Trust Worthy Mechanic Shortage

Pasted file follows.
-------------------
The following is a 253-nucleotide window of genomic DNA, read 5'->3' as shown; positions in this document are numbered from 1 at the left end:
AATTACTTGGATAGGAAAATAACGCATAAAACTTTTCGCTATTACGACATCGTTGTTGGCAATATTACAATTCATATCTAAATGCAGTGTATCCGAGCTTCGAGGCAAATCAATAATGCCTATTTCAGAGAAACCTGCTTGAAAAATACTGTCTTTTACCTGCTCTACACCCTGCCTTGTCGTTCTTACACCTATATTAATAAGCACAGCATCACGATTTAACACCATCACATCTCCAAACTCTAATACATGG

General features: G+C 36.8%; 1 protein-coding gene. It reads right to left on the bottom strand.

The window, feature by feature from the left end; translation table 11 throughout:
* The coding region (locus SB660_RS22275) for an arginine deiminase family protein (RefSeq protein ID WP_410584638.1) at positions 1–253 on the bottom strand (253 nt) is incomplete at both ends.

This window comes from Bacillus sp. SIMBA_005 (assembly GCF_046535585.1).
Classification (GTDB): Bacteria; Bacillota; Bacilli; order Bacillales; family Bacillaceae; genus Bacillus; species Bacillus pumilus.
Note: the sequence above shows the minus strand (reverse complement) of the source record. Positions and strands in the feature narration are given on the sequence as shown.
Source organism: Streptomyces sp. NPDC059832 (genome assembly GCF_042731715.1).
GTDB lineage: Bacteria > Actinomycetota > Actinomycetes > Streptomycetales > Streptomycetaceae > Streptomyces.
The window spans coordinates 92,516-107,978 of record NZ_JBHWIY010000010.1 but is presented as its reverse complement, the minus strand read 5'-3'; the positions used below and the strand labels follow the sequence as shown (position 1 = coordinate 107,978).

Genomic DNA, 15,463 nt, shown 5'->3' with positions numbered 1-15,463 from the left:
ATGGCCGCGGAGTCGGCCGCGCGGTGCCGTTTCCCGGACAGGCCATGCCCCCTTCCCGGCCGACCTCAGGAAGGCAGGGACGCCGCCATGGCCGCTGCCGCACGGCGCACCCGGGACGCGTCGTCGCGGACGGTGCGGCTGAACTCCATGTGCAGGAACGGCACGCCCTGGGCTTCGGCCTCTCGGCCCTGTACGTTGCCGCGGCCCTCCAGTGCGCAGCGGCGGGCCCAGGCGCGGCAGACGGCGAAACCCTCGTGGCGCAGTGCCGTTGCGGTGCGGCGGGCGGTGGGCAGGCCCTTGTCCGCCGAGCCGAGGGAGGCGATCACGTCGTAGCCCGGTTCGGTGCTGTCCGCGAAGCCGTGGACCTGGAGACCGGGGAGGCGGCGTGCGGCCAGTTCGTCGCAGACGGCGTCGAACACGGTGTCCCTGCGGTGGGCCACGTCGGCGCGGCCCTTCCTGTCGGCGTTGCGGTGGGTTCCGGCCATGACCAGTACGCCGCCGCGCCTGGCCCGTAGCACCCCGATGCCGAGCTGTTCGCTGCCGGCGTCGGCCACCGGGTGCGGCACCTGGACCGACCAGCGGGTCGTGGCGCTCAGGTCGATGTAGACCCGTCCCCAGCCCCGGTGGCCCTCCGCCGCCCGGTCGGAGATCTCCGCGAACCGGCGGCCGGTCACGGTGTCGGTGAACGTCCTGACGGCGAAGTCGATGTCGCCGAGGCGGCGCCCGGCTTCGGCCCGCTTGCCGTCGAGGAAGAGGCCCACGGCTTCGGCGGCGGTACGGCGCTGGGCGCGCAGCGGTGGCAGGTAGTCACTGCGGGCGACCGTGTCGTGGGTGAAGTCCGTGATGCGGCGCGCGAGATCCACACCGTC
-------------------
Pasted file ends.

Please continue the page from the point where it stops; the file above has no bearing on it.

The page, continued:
USA Today: Serious shortage of skilled auto mechanics looming Thursday 30th, August 2012 / 10:16 Category News Post tags auto mechanics, automotive industry, USA Today The knowledge of a reliable mechanic is, no doubt, invaluable. Maintaining a good reputation for your work is something that often goes unappreciated, because for every honest mechanic out there, you’re defending your integrity against several others who have given mechanics a bad name. Now, take into account that younger generations are becoming less interested in the automotive field, and the future will see fewer mechanics. As disappointing as that sounds, USA Today reports that it’s happening. Rich Orbain, manager for General Motors’ Service Technical College, told USA Today that they’re finding a shortage of technicians in the near future because it’s getting very difficult to get young people interested in an automotive career. The story points out that younger generations have grown up with computers, gadgets and video games, rather than working under the hood in dad’s garage, and they’re not interested in what gives power to a hotrod or muscle car. Factor in that high schools have also had to cut automotive programs, reducing exposure to the field. USA Today says the Bureau of Labor Statistics reports the nation’s demand for auto mechanics is expected to have grown about 17% from 2010 to 2020, adding 124,800 jobs, for a total of 848,200. And auto technicians earned an average of $35,790, but 10% earned more than $59,590 in 2010, the story says. Master mechanics are especially in high demand. The computer systems in today’s vehicles are complex, in addition to the powertrain technologies – hybrids, electrics and advanced clean-diesel engines – being introduced. USA Today notes that a typical car may have 20+ microprocessors working together, each running software with thousands of lines of code to control vital systems, from anti-lock brakes or the infotainment system. There are currently steps being taken to lure more students towards a career in auto mechanics. AAA said in the story that it reaches out to 900 vocational schools across the country to encourage stronger programs and more students. And instructors are teaching more about the diagnosing and troubleshooting problems by a computer, in addition to the hands-on mechanical work. “Students are still interested, but you have to go out and actively pursue them at the high schools,” Mike Garblik told USA Today. The professor of automotive technology at Sinclair Community College, said that students are being pulled in so many different directions since there are so many opportunities

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